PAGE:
In today's excerpt – the gold standard. In recent political debates, there have been calls for a return to the gold standard. This standard states that holders of paper money can redeem it for gold, and banks – especially the U.S. Federal Reserve Bank – are required to match a certain fixed percentage of its currency in circulation with gold held in reserve to meet that redemption obligation. The gold standard was in effect when the U.S. Federal Reserve was chartered in 1913, but has been abandoned since that time. The most important effect of a gold standard is to prevent the government from printing extra money and thus devaluing all currency and bringing inflation. This goal – preventing government profligacy – is why certain politicians (most recently Ron Paul and the Tea Party members), continue to call for a return to the gold standard.
In today's excerpt – the accelerating pace of change. I began my career in financial services in the late 1970s. In my first decade in that industry, there were only a handful of new products introduced, and the number of new computer products offered to support our industry by then-dominant IBM was equally small. Today, there are new financial products introduced every day and an uninterruptible explosion of new technology offerings. In fact, when graphed, the pace of change in an increasing number of industries is moving forward at an exponential rate – doubling every one to two years.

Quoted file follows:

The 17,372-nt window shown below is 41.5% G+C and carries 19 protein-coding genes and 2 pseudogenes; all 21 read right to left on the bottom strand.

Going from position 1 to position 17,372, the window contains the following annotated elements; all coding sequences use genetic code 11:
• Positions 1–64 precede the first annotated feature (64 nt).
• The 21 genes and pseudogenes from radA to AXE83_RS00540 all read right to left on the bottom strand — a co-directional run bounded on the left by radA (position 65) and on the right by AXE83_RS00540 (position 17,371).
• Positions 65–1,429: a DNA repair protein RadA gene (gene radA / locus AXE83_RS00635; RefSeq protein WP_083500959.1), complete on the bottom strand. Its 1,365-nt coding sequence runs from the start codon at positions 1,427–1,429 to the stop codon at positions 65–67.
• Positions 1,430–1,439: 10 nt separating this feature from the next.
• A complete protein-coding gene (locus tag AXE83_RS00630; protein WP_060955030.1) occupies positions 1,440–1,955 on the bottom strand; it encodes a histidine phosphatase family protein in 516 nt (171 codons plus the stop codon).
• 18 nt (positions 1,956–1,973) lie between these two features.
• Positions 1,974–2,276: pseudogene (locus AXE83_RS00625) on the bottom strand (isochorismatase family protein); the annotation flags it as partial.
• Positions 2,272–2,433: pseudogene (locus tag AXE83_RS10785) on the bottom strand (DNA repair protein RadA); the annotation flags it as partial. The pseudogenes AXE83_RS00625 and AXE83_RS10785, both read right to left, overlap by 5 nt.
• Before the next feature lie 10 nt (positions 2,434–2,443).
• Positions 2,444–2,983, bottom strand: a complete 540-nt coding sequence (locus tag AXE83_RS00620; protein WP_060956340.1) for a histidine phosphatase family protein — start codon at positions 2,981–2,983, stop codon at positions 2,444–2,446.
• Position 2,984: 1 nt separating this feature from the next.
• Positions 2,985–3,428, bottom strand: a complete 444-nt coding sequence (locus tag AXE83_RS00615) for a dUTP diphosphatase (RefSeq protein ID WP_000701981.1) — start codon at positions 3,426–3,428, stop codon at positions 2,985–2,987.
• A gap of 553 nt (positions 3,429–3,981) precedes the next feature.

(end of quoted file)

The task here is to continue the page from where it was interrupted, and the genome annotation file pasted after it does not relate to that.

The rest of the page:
In today's excerpt – thanks to the work of Daniel Kahneman and others, we now increasingly view our cognitive processes as being divided into two systems. System 1 produces the fast, intuitive reactions and instantaneous decisions that govern most of our lives. System 2 is the deliberate type of thinking involved in focus, deliberation, reasoning or analysis – such as calculating a complex math problem, exercising self-control, or performing a demanding physical task.
In today's excerpt – a disruption in history. Most people assume that history is a gradual continuum from the past to the present, each century being a little better and a little more populous than the prior one, with certain notable exceptions such as the so-called "dark ages". In fact, the growth of the world's population and the improvements in man's technologies were slight until the most recent 200 plus years – the period after the industrial revolution - and have exploded since. As a manifestation of this, the world's population was well under one billion in 1800, reached roughly two billion in 1900, and now stands at a staggering seven billion (though that population growth is now decelerating).